HAS JURGENS’ SOLARIS Broken the grey mould?

For many folks who love to escape the cold months down south, this all-new Jurgens van could be the perfect way to catch the sun’s rays!

Words, Images and Video ANTHONY KILNER


It’s not that often that a caravan manufacturer radically changes its model line-up, but Jurgens has taken a risk and crafted the all-new Solaris in an attempt to grow the brand with a different audience. While the look is more contemporary, there’s enough pedigree for people to realise it’s a Jurgens van.


ABS panels front and back complement the composite walls and one-piece floor and roof to successfully achieve the contemporary look Jurgens sought.

Up on the roof is a 125kW solar panel, TV aerial, two large hatches, two smaller hatches for the ensuite and a Belaire reverse-cycle aircon unit. Around the body, double-glazed windows are fitted throughout to increase light and ventilation.

There’s a picnic table and slide-out barbecue with optional Ziggy barbecue inside a boot space. On the back wall is an optional bike rack for tourers who love to park and ride. A Carefree awning offers protection from the elements while a drop-step allows for easy access into the van. Twin speakers and twin LEDs provide sound and light under the awning.

A front boot complete with gas struts houses twin 4.5kg gas bottles, one being an optional extra. There’s some storage next to that in another compartment. Jurgens tend to mount their spare tyres under the body which I am not enamoured of, however I can see it allows for extra boot storage. An external shower is connected to the Swift gas/240V hot water service which provides hot water to the kitchen and ensuite.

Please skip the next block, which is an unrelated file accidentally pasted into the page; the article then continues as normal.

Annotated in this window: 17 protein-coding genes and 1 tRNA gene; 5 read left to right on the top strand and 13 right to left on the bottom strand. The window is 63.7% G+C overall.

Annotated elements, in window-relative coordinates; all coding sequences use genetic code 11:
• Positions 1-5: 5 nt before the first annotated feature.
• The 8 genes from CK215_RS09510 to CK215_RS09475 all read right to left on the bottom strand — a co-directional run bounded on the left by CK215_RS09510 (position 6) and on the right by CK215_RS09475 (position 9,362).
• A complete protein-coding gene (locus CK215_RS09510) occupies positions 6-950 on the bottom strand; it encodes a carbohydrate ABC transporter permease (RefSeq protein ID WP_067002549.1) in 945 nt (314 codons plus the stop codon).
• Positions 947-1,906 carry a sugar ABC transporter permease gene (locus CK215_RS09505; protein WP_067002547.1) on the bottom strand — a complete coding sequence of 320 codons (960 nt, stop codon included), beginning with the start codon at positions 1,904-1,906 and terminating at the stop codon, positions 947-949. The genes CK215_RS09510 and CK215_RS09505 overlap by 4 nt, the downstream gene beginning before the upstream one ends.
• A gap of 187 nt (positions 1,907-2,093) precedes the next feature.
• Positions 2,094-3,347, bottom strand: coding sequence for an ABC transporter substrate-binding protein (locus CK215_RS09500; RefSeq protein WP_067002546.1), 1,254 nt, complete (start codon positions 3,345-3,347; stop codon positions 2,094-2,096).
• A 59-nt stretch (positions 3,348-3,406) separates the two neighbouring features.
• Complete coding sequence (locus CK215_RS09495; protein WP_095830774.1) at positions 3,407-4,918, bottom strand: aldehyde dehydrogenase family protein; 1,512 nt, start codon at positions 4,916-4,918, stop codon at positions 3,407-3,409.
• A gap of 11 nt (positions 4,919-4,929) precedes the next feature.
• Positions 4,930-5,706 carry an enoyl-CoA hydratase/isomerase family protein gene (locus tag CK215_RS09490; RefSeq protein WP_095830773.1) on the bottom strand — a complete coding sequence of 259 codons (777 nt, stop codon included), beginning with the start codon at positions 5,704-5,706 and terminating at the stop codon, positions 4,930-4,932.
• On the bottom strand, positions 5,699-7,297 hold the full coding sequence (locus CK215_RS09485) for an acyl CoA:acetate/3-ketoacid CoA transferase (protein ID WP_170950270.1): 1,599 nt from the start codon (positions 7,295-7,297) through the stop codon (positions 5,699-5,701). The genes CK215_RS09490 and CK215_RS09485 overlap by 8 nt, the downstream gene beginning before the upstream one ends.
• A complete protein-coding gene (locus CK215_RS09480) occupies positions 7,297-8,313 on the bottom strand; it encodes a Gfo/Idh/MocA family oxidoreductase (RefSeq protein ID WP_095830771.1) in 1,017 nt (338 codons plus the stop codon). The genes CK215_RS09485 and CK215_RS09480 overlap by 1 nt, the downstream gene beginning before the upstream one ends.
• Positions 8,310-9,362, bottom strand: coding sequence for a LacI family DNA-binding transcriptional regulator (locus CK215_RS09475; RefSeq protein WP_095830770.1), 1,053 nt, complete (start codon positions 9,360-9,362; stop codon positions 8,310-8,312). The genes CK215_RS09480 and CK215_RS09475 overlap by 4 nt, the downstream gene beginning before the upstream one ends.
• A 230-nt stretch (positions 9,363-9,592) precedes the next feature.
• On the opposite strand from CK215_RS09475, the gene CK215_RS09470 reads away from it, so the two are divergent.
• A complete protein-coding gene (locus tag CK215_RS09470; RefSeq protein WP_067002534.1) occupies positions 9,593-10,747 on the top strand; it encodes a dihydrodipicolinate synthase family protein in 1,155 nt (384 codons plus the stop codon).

Exterior storage is not massive, although there is some extra external access to under the dinette seat where the battery is stored.

Chassis-wise the Solaris is built on an engineered package around a GT Vehicle Components independent suspension system. Electric 10-inch drum brakes are standard along with AL-KO ESC. Alloy rims shod with 16-inch AT tyres keep the van on the road safely.

The exterior package works nicely on the road, and the suspension worked well through the wash-aways we had to cross. The overall look is neat and still very much a Jurgens, despite the styling departure. A stone guard is one standard feature that wasn’t on our van for this review.


The first thing I noticed when the interior lights were switched on was the amazing mood lighting that flooded the van, illuminating some very sweet-looking curved timber work above and below the cupboards. Perhaps I’m just like an emu that gets attracted to shiny things but this lighting, the curved timber that frames it and the overall colour scheme of red, black, white and timber vinyl flooring all worked a treat for the photos. They are not colours I’d choose for touring, however, but in design terms it all gels.

Let’s start with the ensuite, which runs across the back wall of the van. There’s a Thetford swivel toilet on the passenger side and opposite is a good-size shower complete with a mirrored door for grooming. This door also adds to the light feel of the space. The shower room is typical of Jurgens, featuring a seat and storage shelves built into the cubicle.

There is storage under the bench, including a tilt down clothes hamper; a great idea and a clever use of space. A ceramic basin dominates the benchtop and features a flick mixer for easy use. Above the basin is a mirror and to its right is a Mini Daewoo washing machine that is really only suited, as the name suggests, to mini-loads.